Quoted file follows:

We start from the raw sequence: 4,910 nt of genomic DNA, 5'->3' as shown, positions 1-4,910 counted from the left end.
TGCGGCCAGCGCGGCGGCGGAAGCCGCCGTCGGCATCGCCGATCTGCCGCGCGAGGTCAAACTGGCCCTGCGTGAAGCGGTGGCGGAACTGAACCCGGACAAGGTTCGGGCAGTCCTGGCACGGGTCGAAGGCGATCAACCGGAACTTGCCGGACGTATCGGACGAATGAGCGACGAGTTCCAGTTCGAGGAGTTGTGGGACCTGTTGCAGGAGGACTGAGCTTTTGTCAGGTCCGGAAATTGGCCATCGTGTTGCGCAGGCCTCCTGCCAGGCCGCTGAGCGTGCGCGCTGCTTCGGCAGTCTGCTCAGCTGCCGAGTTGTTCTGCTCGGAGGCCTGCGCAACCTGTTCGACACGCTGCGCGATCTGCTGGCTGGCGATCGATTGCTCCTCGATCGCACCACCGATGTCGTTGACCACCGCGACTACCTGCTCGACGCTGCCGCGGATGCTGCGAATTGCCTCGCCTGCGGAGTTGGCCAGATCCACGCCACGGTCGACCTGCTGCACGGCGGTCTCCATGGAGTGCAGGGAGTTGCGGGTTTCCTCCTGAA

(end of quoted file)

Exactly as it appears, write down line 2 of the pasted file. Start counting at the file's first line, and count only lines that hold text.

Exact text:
TGCGGCCAGCGCGGCGGCGGAAGCCGCCGTCGGCATCGCCGATCTGCCGCGCGAGGTCAAACTGGCCCTGCGTGAAGCGGTGGCGGAACTGAACCCGGACAAGGTTCGGGCAGTCCTGGCACGGGTCGAAGGCGATCAACCGGAACTTGCCGGACGTATCGGACGAATGAGCGACGAGTTCCAGTTCGAGGAGTTGTGGGACCTGTTGCAGGAGGACTGAGCTTTTGTCAGGTCCGGAAATTGGCCATCGTGTTGCGCAGGCCTCCTGCCAGGCCGCTGAGCGTGCGCGCTGCTTCGGCAGTCTGCTCAGCTGCCGAGTTGTTCTGCTCGGAGGCCTGCGCAACCTGTTCGACACGCTGCGCGATCTGCTGGCTGGCGATCGATTGCTCCTCGATCGCACCACCGATGTCGTTGACCACCGCGACTACCTGCTCGACGCTGCCGCGGATGCTGCGAATTGCCTCGCCTGCGGAGTTGGCCAGATCCACGCCACGGTCGACCTGCTGCACGGCGGTCTCCATGGAGTGCAGGGAGTTGCGGGTTTCCTCCTGAA